Land Rover

Defender – A few things you did not know

A plug-in Hybrid is coming

The engine line up from launch includes a pair of 2.0-litre four-cylinder turbodiesels (197bhp or 237bhp), a 296bhp turbocharged four-cylinder petrol and a 394bhp 3.0-litre turbocharged and supercharged petrol inline-six, but a plug-in hybrid is coming. No technical details yet, but a Defender capable of several miles of zero-emissions, battery-powered running will go on sale in 2021. Pitchforks at the ready.

It has clever door skins

The doors are about more than just those fancy exposed rivets for maximum macho, the interior door skins are in fact structural, acting as an anchor for the window motors and door locks on their inner face. As a result, they lose a trim layer, so you get more elbow room. Some might say the interior ergonomics are already a world away from the disaster that was the old Defender.

Terrain Response has many modes

Six pre-sets to be precise – Normal, Wade, Rock Crawl, Mud and Ruts, Grass/Gravel/Snow and Sand – each subtly altering the differentials, throttle response and traction sensitivity to make mincemeat of whatever mother nature has cooked up for you. Alternatively, you can select ‘Auto’ and let the car’s sensors determine the surface you’re on and tweak, accordingly, configure your settings manual and save your preferences. Let’s off-road!

This is how the 48V mild-hybrid system works

Only available on the 394bhp, turbo and s’charged straight-six £78,800 P400 X 110 (or the £74,140 three-door 90 version) the aim is efficiency, not performance. In addition to the engine include a 48V 200Wh lithium-ion battery on the rear axle, an e-supercharger that runs off said battery (and helps to build boost in the turbo quickly to negate lag) and a belt-integrated starter generator that harvests energy when you lift off the throttle to charge the battery and can feed up to 105lb ft of back to the crank to restart the engine and take some of the load of the engine under acceleration. What you might notice is the engine cutting out below 3km/h, before you’ve come to a stop, slight electrical assistance when you take off again and, according to Land Rover, a 6g/km of CO2 saving.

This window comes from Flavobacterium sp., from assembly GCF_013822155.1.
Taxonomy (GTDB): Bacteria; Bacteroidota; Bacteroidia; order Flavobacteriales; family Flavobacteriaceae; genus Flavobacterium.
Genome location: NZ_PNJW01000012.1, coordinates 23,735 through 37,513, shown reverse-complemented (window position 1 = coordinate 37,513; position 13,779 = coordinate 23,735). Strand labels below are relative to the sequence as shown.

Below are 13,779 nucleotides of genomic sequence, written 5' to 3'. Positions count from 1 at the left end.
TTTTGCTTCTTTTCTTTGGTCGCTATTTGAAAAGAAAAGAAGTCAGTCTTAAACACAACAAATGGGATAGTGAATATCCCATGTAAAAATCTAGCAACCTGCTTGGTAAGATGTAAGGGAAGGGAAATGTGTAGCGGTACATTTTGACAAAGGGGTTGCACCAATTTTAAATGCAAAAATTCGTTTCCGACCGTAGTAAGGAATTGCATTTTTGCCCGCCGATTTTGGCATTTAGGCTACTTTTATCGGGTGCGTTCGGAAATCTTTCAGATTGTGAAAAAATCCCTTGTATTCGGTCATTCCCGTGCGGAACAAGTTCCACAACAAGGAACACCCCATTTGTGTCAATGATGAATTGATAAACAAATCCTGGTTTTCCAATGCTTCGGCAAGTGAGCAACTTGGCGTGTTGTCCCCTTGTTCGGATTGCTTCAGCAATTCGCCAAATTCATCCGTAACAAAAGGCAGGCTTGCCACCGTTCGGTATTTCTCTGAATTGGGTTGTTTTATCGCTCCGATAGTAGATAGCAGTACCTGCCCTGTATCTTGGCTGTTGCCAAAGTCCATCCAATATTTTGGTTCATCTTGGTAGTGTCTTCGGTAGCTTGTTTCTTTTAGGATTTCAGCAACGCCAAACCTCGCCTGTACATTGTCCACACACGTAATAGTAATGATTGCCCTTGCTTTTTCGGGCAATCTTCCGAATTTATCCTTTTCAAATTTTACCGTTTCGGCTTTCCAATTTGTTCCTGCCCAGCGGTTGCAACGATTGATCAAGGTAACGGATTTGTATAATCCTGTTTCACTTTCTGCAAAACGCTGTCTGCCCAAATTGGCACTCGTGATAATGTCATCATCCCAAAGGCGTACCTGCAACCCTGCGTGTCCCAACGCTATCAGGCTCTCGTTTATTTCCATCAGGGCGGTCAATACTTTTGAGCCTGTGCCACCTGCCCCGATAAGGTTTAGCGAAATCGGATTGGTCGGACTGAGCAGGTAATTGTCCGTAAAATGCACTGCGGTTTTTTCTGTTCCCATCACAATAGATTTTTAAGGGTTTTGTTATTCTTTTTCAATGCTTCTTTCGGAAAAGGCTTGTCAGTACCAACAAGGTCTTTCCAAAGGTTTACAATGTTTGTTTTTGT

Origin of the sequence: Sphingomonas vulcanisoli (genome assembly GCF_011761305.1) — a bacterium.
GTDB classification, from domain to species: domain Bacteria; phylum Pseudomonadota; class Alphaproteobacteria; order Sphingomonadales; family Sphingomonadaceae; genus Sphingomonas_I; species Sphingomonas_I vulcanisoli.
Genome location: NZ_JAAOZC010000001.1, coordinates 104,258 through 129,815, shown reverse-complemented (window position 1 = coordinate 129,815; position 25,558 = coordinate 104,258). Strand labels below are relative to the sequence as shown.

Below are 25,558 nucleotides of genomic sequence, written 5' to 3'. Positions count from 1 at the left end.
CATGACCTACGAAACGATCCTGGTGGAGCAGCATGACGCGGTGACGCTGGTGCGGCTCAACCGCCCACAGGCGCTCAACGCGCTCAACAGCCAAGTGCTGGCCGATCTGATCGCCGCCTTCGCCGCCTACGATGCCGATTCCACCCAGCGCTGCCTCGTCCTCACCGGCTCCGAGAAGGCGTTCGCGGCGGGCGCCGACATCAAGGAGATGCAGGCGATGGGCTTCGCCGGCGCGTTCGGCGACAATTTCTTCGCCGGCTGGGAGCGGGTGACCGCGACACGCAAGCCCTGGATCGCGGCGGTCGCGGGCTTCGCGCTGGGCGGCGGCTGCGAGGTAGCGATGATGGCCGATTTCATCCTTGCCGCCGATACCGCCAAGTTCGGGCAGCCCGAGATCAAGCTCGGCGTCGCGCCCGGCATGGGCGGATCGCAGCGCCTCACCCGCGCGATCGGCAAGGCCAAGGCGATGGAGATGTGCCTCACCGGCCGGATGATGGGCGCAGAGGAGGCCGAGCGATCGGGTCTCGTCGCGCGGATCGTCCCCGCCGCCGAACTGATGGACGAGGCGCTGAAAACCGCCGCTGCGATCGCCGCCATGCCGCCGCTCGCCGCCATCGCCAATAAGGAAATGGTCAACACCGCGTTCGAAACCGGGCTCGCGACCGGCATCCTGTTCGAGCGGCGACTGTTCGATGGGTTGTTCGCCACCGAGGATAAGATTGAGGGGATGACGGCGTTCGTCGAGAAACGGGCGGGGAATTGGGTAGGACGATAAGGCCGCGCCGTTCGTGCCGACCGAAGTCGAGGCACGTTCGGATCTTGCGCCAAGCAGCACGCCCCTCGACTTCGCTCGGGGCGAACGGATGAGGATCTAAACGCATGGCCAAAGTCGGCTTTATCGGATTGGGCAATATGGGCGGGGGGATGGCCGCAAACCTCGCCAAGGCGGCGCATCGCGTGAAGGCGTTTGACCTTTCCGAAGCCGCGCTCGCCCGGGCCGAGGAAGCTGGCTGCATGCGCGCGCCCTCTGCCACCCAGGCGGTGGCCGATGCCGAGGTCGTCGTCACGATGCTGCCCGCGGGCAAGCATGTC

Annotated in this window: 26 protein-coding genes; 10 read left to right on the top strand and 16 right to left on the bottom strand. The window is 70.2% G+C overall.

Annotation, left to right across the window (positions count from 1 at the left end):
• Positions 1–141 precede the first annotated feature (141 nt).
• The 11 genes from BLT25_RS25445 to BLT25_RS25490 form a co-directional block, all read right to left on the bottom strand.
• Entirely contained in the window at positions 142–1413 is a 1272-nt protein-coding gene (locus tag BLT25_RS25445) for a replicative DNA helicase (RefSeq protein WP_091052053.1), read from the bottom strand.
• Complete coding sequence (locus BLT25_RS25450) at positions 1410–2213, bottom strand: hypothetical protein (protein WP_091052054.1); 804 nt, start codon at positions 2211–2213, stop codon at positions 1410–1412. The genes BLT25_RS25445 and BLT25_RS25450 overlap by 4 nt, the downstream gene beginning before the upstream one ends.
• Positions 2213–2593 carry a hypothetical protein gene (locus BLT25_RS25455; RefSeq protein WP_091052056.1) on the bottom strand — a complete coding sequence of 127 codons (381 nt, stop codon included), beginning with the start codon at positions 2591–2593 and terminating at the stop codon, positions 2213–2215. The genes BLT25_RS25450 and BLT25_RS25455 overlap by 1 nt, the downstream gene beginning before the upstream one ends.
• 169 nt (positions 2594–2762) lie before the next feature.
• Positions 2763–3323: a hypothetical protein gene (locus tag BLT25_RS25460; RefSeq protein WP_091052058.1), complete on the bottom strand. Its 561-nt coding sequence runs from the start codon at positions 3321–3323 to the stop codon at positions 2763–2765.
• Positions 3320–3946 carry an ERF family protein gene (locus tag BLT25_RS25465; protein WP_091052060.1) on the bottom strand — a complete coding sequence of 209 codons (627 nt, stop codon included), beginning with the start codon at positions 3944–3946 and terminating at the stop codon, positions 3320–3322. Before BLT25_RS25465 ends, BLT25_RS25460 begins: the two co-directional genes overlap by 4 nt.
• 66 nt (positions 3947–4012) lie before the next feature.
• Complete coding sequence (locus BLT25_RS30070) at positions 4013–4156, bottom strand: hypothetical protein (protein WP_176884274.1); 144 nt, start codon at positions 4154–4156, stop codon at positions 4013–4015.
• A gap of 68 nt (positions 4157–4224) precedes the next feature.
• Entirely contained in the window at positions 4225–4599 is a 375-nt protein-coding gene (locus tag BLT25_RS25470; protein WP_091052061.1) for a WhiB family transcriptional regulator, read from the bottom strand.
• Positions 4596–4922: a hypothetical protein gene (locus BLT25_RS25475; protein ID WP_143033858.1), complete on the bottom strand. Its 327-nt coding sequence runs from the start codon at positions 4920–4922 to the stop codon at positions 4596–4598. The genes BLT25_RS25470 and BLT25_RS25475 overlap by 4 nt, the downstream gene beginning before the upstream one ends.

It can update over-the-air

The Defender is now very much a connected car. We’re not just talking about its ability to hook up to a horse box, it has no fewer than 14 ‘modules’ that can be updated over the air using its permanent 4G connection, including the brakes, suspension and engine so Land Rover can continue to improve your car while it sits on your driveway. Updates take around 30 minutes, there’s no need for dealer software updates anymore and problems can be identified and sent automatically to your local workshop so parts can be ordered ahead of time.

It can seat three in the front

Whoop Whoop!  It’s the return of the optional dicky seat we were all hoping for. A normal and extremely broad centre console is fitted as standard, but should you occasionally need space for an extra person, you can swap that out for a third seat in the front. Tick that box ?on the short wheelbase ‘90’ version and that means you’ve got yourself a three-door, six-seat SUV – that’s worth it surely? Folded down, the back of the seat masquerades as a centre console with a couple of the all-important drink holders, a tray for your phone and other bits, and a bank of 12V and USB power outlets. Pull a strap, unfurl it and you’ve got space for three.

By Tracy Davis

Group Marketing

(Facts Courtesy of Top Gear)

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